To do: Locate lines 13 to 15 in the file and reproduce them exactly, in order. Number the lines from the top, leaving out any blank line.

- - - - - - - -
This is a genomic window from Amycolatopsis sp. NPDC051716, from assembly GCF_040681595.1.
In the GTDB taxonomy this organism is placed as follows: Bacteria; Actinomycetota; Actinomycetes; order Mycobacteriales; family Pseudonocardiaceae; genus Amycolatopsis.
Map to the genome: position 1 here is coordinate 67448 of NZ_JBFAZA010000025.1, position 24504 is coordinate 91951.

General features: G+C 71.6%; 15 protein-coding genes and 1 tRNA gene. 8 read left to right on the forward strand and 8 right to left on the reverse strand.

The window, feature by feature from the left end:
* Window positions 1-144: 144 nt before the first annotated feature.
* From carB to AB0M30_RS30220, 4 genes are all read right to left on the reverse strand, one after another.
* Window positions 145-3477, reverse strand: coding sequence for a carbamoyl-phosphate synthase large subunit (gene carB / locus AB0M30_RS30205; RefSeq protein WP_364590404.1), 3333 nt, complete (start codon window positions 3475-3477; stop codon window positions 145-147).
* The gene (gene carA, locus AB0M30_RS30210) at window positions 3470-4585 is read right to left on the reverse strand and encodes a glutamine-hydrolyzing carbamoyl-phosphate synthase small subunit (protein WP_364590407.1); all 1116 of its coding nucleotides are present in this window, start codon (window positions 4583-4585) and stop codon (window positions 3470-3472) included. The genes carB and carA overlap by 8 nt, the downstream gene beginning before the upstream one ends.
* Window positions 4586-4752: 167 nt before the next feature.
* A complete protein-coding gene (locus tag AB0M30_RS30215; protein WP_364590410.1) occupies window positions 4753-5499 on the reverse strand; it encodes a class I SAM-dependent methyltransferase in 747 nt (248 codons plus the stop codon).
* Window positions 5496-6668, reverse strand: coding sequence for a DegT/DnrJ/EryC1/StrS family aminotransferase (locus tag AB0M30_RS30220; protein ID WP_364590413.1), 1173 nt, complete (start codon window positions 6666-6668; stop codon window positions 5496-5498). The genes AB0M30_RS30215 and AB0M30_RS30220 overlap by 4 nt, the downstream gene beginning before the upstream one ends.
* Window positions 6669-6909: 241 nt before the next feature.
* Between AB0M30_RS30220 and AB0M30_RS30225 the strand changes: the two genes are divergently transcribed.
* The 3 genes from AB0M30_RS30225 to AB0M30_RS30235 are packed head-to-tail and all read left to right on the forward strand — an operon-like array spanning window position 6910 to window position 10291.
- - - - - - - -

* Window positions 6669-6909: 241 nt before the next feature.
* Between AB0M30_RS30220 and AB0M30_RS30225 the strand changes: the two genes are divergently transcribed.
* The 3 genes from AB0M30_RS30225 to AB0M30_RS30235 are packed head-to-tail and all read left to right on the forward strand — an operon-like array spanning window position 6910 to window position 10291.